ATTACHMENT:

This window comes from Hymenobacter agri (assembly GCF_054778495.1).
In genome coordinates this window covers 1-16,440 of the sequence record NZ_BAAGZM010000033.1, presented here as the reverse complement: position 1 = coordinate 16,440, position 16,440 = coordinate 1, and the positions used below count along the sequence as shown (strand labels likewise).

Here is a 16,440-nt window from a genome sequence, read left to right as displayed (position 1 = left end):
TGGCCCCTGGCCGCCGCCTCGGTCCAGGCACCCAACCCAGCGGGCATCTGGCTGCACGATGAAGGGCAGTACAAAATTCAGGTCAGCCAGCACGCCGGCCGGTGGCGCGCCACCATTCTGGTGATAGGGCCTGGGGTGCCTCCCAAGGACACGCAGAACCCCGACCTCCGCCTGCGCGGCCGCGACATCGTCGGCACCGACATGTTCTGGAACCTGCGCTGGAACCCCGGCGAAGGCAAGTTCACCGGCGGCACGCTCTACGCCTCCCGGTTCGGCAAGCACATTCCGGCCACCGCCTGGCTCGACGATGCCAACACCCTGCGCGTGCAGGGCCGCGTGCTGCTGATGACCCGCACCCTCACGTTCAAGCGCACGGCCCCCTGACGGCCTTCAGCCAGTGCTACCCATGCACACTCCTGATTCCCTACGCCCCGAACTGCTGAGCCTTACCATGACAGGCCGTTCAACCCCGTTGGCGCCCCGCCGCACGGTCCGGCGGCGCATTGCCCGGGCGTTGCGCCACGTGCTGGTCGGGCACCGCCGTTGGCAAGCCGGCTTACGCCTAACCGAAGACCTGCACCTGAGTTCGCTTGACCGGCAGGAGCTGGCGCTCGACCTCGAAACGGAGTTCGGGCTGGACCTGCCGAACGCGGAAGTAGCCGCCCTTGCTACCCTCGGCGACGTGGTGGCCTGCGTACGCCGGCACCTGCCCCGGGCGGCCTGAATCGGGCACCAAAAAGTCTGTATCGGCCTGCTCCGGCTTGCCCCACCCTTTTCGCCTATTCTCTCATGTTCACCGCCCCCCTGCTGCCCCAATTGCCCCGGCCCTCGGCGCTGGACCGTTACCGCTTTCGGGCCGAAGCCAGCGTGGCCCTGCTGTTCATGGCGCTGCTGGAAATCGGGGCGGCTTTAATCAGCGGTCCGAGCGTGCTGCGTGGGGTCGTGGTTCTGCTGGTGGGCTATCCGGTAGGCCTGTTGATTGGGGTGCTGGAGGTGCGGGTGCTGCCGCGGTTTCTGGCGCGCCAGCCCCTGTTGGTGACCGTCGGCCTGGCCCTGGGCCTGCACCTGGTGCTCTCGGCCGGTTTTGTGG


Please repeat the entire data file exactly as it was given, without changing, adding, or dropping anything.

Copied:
This window comes from Hymenobacter agri (assembly GCF_054778495.1).
In genome coordinates this window covers 1-16,440 of the sequence record NZ_BAAGZM010000033.1, presented here as the reverse complement: position 1 = coordinate 16,440, position 16,440 = coordinate 1, and the positions used below count along the sequence as shown (strand labels likewise).

Here is a 16,440-nt window from a genome sequence, read left to right as displayed (position 1 = left end):
TGGCCCCTGGCCGCCGCCTCGGTCCAGGCACCCAACCCAGCGGGCATCTGGCTGCACGATGAAGGGCAGTACAAAATTCAGGTCAGCCAGCACGCCGGCCGGTGGCGCGCCACCATTCTGGTGATAGGGCCTGGGGTGCCTCCCAAGGACACGCAGAACCCCGACCTCCGCCTGCGCGGCCGCGACATCGTCGGCACCGACATGTTCTGGAACCTGCGCTGGAACCCCGGCGAAGGCAAGTTCACCGGCGGCACGCTCTACGCCTCCCGGTTCGGCAAGCACATTCCGGCCACCGCCTGGCTCGACGATGCCAACACCCTGCGCGTGCAGGGCCGCGTGCTGCTGATGACCCGCACCCTCACGTTCAAGCGCACGGCCCCCTGACGGCCTTCAGCCAGTGCTACCCATGCACACTCCTGATTCCCTACGCCCCGAACTGCTGAGCCTTACCATGACAGGCCGTTCAACCCCGTTGGCGCCCCGCCGCACGGTCCGGCGGCGCATTGCCCGGGCGTTGCGCCACGTGCTGGTCGGGCACCGCCGTTGGCAAGCCGGCTTACGCCTAACCGAAGACCTGCACCTGAGTTCGCTTGACCGGCAGGAGCTGGCGCTCGACCTCGAAACGGAGTTCGGGCTGGACCTGCCGAACGCGGAAGTAGCCGCCCTTGCTACCCTCGGCGACGTGGTGGCCTGCGTACGCCGGCACCTGCCCCGGGCGGCCTGAATCGGGCACCAAAAAGTCTGTATCGGCCTGCTCCGGCTTGCCCCACCCTTTTCGCCTATTCTCTCATGTTCACCGCCCCCCTGCTGCCCCAATTGCCCCGGCCCTCGGCGCTGGACCGTTACCGCTTTCGGGCCGAAGCCAGCGTGGCCCTGCTGTTCATGGCGCTGCTGGAAATCGGGGCGGCTTTAATCAGCGGTCCGAGCGTGCTGCGTGGGGTCGTGGTTCTGCTGGTGGGCTATCCGGTAGGCCTGTTGATTGGGGTGCTGGAGGTGCGGGTGCTGCCGCGGTTTCTGGCGCGCCAGCCCCTGTTGGTGACCGTCGGCCTGGCCCTGGGCCTGCACCTGGTGCTCTCGGCCGGTTTTGTGG